As we know, Sale is a port in Morocco that was once very much favored by Barbary pirates. Sale is pronounce "salay" in the North African languages but was corrupted in English to "sally", like the girl's name. This word seeped into the vernacular, as words will, and was overlaid onto other existing words to mean a variety of things over land and sea.
The French verb saillir means to rush out from, and this was the first origin of the term as used in warfare and aboard ship. In particular, a sally was a rush of soldiers hurrying out of a castle or fortress to attack besiegers. In this sense, the term sortie was also used but has come to be more closely associated with reconnaissance than attack. From the same verb comes the specifically nautical term which means moving something by sudden jerks or through the pooled force of a group of men rushing forward. A crew could sally a ship that had run aground back into deep water, for instance.
A sally-port is an egress cut in a fort to allow the men to sally forth from it. In the case of a fire-ship - one loaded with black powder, sent floating toward and enemy and set ablaze at the last moment - sally-ports would be cut into the quarters of the ship to allow its crew to exit before the big boom. There was also a sally-port at Portsmouth in England whose waters were reserved for the exclusive use of men-of-war's boats.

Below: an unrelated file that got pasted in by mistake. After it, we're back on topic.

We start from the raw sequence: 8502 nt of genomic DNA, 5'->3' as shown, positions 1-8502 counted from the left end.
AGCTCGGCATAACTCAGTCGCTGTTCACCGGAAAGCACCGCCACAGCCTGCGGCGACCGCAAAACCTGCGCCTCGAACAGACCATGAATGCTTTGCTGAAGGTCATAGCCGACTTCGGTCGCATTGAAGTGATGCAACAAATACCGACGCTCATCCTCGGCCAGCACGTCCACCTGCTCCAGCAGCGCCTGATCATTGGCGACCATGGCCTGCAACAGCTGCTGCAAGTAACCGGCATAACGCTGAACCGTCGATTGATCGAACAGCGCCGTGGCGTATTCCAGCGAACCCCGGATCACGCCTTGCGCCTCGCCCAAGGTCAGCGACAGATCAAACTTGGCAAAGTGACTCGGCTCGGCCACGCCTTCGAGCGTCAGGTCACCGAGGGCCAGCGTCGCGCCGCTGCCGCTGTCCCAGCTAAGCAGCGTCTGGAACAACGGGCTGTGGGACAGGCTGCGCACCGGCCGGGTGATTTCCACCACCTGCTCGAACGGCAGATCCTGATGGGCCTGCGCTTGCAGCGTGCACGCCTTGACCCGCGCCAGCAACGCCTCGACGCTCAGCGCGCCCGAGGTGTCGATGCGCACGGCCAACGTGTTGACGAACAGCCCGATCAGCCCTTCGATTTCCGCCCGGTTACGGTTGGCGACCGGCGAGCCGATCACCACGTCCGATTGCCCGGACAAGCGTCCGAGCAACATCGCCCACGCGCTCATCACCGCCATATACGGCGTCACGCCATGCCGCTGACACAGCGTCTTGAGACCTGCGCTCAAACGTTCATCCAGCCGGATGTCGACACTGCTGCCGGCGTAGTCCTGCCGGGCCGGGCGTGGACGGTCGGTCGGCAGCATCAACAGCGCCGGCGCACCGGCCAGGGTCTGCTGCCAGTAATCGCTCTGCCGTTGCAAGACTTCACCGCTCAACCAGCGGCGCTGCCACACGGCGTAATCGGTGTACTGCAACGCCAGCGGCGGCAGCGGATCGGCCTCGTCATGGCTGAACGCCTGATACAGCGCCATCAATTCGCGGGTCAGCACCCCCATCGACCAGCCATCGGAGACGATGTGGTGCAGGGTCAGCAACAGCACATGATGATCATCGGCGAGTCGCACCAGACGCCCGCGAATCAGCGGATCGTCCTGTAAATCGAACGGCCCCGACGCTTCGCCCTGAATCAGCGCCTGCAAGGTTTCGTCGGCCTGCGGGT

A sally (or sallee) rover was a Barbary pirate ship or, in other instances, the pirate himself. Salleeman was also appropriate in reference to the ship. Since these ships roamed all over the Atlantic, from Ireland to Newfoundland and the Gulf of Mexico to the Mediterranean, the now common term for going out into the world - sally forth - was probably kept alive in the English language by its use in reference to these corsairs and their ships.
Finally there is the sally lunn, a sweet bun slightly larger than a muffin eaten hot with butter. This was originally invented and sold by a lady of late 18th century Bath, England named Sally Lunn. It was a favorite of British sailors who had the good fortune to recuperate from injuries at the famous spa.
I'll leave you with that tasty thought. And for those of you wondering, yes; that is Stephen Decatur up there in the center of that painting once again kicking pirate ass.